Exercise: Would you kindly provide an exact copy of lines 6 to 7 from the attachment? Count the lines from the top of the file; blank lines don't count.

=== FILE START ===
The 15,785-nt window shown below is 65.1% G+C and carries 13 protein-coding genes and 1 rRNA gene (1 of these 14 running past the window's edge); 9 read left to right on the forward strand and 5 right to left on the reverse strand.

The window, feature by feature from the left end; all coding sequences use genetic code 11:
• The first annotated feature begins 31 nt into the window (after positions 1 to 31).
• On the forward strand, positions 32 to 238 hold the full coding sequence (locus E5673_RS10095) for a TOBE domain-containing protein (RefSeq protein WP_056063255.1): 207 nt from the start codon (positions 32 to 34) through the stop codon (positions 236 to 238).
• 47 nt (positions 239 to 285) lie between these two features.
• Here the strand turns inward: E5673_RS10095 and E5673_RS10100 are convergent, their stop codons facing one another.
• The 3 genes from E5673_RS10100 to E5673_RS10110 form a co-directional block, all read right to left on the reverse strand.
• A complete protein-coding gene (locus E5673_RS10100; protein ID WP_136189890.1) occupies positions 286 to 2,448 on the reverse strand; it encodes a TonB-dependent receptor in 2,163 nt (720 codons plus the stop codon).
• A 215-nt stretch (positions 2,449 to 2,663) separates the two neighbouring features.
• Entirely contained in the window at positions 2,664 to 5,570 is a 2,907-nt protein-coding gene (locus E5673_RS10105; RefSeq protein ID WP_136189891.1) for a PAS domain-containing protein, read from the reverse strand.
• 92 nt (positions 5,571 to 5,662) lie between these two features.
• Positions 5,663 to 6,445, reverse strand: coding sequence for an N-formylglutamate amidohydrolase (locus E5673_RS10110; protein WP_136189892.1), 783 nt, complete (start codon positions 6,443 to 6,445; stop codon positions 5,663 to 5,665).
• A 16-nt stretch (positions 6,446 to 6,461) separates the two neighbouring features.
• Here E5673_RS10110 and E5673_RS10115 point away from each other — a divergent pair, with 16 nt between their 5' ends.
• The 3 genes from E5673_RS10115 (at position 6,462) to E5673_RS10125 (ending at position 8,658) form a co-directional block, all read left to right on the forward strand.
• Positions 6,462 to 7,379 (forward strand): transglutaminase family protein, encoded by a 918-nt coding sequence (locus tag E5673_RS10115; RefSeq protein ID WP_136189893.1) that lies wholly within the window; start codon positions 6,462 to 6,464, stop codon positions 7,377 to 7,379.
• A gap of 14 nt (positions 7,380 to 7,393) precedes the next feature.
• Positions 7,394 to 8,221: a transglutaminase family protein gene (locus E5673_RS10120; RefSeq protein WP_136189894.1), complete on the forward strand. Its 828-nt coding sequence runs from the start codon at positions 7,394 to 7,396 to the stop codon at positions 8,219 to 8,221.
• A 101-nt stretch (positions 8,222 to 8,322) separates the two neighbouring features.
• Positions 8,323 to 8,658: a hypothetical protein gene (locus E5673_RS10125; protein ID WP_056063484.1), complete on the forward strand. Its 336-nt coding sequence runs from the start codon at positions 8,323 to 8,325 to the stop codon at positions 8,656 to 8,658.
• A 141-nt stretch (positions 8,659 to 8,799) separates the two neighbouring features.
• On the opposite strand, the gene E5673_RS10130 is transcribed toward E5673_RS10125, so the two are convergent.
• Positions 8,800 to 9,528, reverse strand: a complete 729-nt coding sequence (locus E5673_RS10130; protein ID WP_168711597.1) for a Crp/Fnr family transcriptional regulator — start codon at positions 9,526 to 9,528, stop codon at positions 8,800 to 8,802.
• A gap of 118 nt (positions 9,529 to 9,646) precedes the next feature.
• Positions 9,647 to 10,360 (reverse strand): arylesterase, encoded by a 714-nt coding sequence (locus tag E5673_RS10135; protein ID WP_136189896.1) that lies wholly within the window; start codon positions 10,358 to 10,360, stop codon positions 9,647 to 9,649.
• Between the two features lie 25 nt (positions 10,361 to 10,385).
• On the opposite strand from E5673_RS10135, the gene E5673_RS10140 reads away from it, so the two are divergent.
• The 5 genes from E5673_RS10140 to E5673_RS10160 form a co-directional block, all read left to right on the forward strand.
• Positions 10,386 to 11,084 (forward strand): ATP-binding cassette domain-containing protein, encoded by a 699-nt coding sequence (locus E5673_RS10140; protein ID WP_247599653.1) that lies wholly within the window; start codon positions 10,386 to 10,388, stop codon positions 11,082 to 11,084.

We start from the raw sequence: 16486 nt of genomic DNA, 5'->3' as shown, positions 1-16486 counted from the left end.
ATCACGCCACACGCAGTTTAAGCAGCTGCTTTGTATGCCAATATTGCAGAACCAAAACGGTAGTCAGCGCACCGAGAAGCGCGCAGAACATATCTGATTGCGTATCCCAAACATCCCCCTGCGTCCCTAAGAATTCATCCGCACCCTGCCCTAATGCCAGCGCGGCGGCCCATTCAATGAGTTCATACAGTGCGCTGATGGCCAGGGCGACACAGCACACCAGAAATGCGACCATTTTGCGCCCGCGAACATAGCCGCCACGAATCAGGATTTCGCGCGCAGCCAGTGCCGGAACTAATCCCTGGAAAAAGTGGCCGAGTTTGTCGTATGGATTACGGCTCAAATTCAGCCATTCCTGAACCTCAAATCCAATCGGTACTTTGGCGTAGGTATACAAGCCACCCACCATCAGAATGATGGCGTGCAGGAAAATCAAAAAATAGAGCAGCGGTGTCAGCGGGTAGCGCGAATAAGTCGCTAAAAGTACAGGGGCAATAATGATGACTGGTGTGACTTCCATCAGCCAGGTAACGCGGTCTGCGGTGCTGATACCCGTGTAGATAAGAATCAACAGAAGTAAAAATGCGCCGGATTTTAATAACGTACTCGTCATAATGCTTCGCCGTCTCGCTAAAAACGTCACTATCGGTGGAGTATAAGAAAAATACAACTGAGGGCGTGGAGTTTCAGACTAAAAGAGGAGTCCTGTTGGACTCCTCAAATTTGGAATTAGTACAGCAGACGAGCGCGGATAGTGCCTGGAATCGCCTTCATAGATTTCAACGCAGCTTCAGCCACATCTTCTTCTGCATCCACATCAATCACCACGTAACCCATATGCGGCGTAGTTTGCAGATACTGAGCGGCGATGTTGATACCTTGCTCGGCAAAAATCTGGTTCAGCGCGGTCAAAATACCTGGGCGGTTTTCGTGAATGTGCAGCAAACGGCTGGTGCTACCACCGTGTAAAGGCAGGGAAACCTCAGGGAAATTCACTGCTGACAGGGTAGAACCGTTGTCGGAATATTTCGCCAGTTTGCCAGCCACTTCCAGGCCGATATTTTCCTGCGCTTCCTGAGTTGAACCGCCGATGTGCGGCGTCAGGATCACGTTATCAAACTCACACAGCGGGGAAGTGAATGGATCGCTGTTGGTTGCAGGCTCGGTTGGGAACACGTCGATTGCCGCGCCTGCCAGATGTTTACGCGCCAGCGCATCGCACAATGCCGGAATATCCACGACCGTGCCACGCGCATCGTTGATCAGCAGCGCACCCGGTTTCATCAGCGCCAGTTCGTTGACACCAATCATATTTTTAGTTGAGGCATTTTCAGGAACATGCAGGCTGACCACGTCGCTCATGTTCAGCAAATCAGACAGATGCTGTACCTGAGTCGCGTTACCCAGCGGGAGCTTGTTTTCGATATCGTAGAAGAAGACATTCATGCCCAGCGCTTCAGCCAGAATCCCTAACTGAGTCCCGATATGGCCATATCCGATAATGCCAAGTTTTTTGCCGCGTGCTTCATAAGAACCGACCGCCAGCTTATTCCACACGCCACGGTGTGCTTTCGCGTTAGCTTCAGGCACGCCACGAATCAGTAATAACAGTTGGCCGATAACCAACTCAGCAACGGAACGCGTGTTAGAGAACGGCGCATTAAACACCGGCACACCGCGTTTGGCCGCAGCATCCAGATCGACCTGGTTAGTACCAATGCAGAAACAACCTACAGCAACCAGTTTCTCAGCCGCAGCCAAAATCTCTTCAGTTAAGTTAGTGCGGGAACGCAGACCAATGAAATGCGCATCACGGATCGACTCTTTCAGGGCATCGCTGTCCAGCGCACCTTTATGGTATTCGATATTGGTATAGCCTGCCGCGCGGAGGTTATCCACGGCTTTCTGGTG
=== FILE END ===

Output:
• Here the strand turns inward: E5673_RS10095 and E5673_RS10100 are convergent, their stop codons facing one another.
• The 3 genes from E5673_RS10100 to E5673_RS10110 form a co-directional block, all read right to left on the reverse strand.